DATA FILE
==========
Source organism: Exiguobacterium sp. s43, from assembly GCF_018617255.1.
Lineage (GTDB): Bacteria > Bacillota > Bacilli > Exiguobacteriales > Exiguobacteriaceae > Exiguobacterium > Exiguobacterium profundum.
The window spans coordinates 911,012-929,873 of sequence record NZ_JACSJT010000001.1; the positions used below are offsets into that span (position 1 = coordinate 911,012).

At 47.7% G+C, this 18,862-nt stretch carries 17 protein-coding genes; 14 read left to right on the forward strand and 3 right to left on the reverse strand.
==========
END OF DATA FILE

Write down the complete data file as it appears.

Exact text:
Source organism: Exiguobacterium sp. s43, from assembly GCF_018617255.1.
Lineage (GTDB): Bacteria > Bacillota > Bacilli > Exiguobacteriales > Exiguobacteriaceae > Exiguobacterium > Exiguobacterium profundum.
The window spans coordinates 911,012-929,873 of sequence record NZ_JACSJT010000001.1; the positions used below are offsets into that span (position 1 = coordinate 911,012).

At 47.7% G+C, this 18,862-nt stretch carries 17 protein-coding genes; 14 read left to right on the forward strand and 3 right to left on the reverse strand.